According to the report "Portugal, Social Balance 2020," over 12% of the Portuguese population was in a situation of persistent poverty in 2019 and 17.2% at risk of poverty.
More than 12% of the Portuguese population was in a situation of persistent poverty in 2019 and 17.2% at risk of poverty, a percentage that would skyrocket to more than 43% without state social support, according to a report released on Wednesday.
The data is contained in the report “Portugal, Social Balance 2020 – A portrait of the country and the effects of the pandemic” by the Faculty of Economics of Universidade Nova de Lisboa, NOVA SBE.
The report was produced by the economist and professor of the institution, Susana Peralta, in co-authorship with Bruno P. Carvalho and Mariana Esteves and is publicly presented on Wednesday.
It makes a statistical portrait of the socio-economic situation of families centred on the period between 2016 and 2019, but focusing mainly on the years 2018 and 2019.
The statistical portrait is based on data from the Survey on Living Conditions and Income, applied annually in the country by Statistics Portugal (INE), but used by Eurostat for European comparability purposes of social cohesion indicators.
Noting the interruption caused by the period of external assistance to Portugal, the report points to the downward trend in the at-risk-of-poverty rate in the country over the last decade. However, the percentage was still 17.2% in 2019, above the average for the European Union of 27, but would be much higher without state support.
“Social transfers are important instruments to reduce poverty. In 2019, the proportion of people in poverty, before social transfers, was 43.4%,” the report said.
Speaking to Lusa, Susana Peralta stressed the link of poverty to low wages, which is the reality in Portugal and the relationship with the labour market.
According to the report, the unemployed are the group with the highest poverty rate in 2019 (42%) and working full-time is also no guarantee of getting out of poverty – 46% of the poor population lives in households where adults work more than 85% of the time, that is, practically full-time, adding that in addition to the unemployed, poverty is also more prevalent among single-parent families and individuals with lower levels of education.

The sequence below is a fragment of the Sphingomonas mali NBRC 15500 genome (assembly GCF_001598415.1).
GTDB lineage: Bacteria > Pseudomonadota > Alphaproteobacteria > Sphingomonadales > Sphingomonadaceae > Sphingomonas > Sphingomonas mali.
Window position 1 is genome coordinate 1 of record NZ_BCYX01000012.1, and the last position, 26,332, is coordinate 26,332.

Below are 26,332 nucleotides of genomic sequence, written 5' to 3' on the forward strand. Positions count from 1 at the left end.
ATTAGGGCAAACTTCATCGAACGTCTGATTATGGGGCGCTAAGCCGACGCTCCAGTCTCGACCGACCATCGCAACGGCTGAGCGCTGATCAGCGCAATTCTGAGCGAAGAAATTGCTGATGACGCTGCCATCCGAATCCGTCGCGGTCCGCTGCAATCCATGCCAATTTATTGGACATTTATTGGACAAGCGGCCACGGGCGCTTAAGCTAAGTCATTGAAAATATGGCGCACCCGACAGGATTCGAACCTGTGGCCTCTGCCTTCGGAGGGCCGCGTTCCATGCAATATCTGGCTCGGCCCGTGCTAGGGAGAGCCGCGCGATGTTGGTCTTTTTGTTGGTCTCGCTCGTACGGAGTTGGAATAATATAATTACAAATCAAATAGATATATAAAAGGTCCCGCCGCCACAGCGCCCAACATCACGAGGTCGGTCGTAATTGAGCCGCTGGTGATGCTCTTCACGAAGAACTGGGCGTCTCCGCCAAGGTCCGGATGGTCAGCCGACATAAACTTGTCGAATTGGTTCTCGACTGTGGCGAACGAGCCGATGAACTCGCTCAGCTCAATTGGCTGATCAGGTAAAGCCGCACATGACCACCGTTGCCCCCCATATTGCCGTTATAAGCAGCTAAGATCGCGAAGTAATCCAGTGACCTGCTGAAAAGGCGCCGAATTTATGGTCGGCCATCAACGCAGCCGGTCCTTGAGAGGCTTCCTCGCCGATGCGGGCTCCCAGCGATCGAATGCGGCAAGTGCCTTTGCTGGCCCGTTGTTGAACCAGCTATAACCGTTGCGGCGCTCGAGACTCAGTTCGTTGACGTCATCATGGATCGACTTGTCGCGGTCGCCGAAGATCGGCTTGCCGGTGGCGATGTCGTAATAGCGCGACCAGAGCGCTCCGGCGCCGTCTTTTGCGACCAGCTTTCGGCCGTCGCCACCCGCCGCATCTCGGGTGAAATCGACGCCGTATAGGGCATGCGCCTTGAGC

“Portugal is a country of low wages and has one of the highest levels of labour market precariousness in the OECD (Organisation for Economic Cooperation and Development). This makes people have relations with the labour market that do not protect them from poverty,” said Susana Peralta.
The economist pointed to the example of independent workers, the so-called ‘Recibos Verdes’ (‘green receipts’) and part-time workers as an important part of the poverty figures among those who work, earning incomes below the National Minimum Wage, a benchmark for incomes above the poverty threshold.
It is also necessary to consider the weight of dependents without income in the household, such as children and the unemployed, which is reflected in another indicator, that of labour intensity, which measures the full-time working time of adults in a household.
The report states that the proportion of households where adults aged 18-59 work less than 20% of the time. That is, the percentage of people with very low labour intensity increased between 2008 and 2014. That year, it peaked at around 12% and returned to pre-crisis levels in 2019 when it stood at around 6%.
The report also portrays the evolution of the persistent poverty situation in Portugal: in 2019, it was 12.5% for the general population, 11% for children, 8% for workers and more than 33% for the unemployed.
Between 2016 and 2019, almost 60% of the unemployed were in poverty for at least one year, which affected 36.5% of children and 25.1% of workers. Overall, the rate stood at 31.2%.
The material deprivation rate, which measures people’s ability to cope with unexpected expenses, to afford one week’s holiday a year away from home, or to be able to keep their home warm, among other indicators, stood at 15.1% in 2019, after having already been at 23% in the previous decade, in 2008. The severe material deprivation rate fell in the same period from 9.7% to 5.6%.
“Between 2008 and 2019, the number of people who say they are unable to secure the immediate payment of an expense without resorting to a loan has increased. For the population at risk of poverty, this figure rose from 47% to 64%,” the report added.
The poverty gap, i.e. the distance between a household’s income and the poverty line, has also increased from 2.1% in 2008 to 2.3% in 2019. Last year the poverty line was 6,014 euros per year, 1,045 euros more than in 2008.
Poverty impacts access to and quality of healthcare, with almost 25% of people in poverty rating their health as poor and reporting greater difficulties accessing dental care, which is not available in the country’s national health service.
Housing deprivation among the poor was 26% in 2019, double that of the general population. The poorest are also the ones who most live in overcrowded accommodation (18%) and the ones who most consider their housing costs to be excessive: 38% of poor households in Portugal have housing costs that exceed 40% of household income (compared to 16% of the total population).
The report pointed out that poverty creates inequalities in civic and democratic participation, reducing the representativeness of citizens’ interests in political choices. The proportion of poorer people who show little or no interest in politics is 60%, double the richest proportion.